by Myrna Velasco, 10 May 2015
from Manila Bulletin
The Lopez conglomerate is initially planning an expansion of 30 megawatts for its solar capacity, but it is also keen on hitting the utmost on sun’s development potential with planned 150 to 200 megawatts aggregate installation.
Energy Development Corporation (EDC) President Richard B. Tantoco has noted that their propounded solar capacity expansion could be strategically sited nationwide.
For the year, however, the concentration will be on the initial 30 megawatts of photovoltaic solar facility that they can conveniently install adjacent to a site of their existing 4.0MW capacity in Burgos, Ilocos Norte.
According to EDC vice president for corporate finance Erwin O. Avante, “with the flat area that is already available, that would be 30 megawatts in Burgos.”
The installation cost per megawatt is seen at $1.8 million – so the 30MW development would call for an investment of over P2.0 billion.
On the firm’s existing solar generation, Avante noted that the facility’s contribution to their top line had been at P50 million to P60 million annually.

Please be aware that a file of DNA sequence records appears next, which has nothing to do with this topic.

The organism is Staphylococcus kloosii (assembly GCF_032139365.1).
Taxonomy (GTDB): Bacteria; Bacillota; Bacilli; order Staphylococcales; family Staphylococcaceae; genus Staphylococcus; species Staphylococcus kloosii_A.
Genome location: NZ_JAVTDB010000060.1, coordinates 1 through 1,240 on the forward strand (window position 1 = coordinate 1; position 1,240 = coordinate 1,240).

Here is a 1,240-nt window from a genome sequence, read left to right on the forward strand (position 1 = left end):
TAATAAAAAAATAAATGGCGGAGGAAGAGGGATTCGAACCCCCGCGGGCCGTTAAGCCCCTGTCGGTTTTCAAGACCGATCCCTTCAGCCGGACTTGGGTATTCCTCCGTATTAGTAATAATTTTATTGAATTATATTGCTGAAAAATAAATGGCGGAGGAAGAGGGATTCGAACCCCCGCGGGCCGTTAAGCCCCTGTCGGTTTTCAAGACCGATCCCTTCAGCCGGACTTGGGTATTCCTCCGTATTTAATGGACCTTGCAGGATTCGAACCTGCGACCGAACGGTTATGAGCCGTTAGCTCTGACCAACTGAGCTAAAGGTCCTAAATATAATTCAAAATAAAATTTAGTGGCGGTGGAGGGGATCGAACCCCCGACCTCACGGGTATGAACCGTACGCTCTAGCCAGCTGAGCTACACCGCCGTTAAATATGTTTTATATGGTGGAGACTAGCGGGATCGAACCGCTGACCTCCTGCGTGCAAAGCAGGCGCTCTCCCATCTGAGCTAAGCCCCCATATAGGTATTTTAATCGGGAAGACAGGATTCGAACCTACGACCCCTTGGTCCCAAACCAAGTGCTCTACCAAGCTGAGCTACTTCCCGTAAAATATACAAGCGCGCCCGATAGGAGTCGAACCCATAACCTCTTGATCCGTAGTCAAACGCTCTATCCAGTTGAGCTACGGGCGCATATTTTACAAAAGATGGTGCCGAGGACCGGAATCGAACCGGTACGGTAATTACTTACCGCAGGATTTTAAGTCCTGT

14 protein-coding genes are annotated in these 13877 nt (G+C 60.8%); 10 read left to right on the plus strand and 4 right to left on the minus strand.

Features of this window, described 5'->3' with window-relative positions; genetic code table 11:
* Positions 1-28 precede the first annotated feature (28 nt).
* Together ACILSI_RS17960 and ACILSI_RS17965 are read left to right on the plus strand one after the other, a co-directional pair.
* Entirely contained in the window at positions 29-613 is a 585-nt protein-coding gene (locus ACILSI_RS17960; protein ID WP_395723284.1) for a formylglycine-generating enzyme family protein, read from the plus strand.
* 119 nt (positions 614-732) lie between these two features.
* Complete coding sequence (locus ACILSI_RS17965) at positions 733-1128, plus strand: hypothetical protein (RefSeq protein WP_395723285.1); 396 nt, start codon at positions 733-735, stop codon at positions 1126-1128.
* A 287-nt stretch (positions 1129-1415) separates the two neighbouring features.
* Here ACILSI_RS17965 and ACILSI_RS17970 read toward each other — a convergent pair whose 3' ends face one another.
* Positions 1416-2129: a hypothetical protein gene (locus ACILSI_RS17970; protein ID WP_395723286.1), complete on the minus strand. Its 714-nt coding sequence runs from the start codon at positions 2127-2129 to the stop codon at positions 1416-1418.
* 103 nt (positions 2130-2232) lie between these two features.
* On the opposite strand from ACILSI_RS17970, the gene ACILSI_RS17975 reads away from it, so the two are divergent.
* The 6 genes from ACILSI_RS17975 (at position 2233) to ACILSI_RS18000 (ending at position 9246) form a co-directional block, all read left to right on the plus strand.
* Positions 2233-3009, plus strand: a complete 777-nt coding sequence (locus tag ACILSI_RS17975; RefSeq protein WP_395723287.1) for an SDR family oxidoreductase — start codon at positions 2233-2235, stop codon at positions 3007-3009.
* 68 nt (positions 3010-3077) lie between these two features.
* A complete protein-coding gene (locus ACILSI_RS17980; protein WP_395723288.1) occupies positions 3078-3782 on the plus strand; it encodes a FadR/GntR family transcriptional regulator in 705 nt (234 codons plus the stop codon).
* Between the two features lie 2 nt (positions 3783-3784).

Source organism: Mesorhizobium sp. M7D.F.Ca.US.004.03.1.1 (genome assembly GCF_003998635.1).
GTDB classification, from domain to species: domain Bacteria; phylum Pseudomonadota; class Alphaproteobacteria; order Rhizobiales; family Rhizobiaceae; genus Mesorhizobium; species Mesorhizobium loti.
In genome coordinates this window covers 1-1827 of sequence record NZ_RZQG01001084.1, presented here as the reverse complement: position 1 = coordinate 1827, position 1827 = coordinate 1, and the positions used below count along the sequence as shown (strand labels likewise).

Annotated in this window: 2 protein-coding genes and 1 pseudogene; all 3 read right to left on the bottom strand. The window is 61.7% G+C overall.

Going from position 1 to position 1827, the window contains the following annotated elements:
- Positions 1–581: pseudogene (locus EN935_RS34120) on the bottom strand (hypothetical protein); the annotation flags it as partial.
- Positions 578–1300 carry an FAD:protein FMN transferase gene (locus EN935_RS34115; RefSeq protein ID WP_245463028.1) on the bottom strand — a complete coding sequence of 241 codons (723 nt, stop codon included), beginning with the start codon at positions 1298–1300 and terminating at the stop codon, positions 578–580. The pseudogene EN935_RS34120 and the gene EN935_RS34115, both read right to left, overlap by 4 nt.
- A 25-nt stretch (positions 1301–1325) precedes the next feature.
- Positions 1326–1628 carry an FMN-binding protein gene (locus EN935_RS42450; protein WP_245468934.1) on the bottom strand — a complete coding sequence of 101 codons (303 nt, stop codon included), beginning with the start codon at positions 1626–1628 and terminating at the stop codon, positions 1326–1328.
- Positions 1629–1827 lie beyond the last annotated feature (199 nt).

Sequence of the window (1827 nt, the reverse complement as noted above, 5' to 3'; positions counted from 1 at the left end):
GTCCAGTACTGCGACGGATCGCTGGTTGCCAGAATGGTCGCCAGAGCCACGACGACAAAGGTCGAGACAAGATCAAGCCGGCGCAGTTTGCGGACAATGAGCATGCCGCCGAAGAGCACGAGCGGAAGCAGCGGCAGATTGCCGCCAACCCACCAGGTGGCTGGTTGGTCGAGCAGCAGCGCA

As to the planned expansion, Avante noted that “the challenge to make it work is: you need to have the perfect formula which is high irradiance, good site close to a transmission line and cheap land.”
He added that the interesting points along development terrain in solar energy have been that “we are seeing other rates similar to what happened on wind.”
The EDC executive further indicated that “it seems that there’s a lot of posturing but let’s see how it ends up.”
The Lopez group’s competitive psyche is apparently up again on the solar sphere – lest other industry players forget that they brought the biggest wind capacity to the finish line within the ethos of the feed-in-tariff (FIT) availment.
Aggressiveness on solar investments had been seen kicking in following the Energy Regulatory Commission’s approval of the second wave of solar FIT rate that was pegged at P8.69 per kilowatt hour.
The developers who would eventually corner such financial incentive are still unknown, but what is certain at this point is that the new FIT stirred fresh round of excitement among investors.
On questions whether FIT incentives are still needed considering the reverse track being taken by other markets, Tantoco has explained that “for us, we have to factor in things that the others are not.”
He stressed that “we have so much taxes and we need to build our own transmission lines,” noting that in other countries like Chile, “when they (projects) are built, it’s the government that builds and the cost of land acquisition is different.”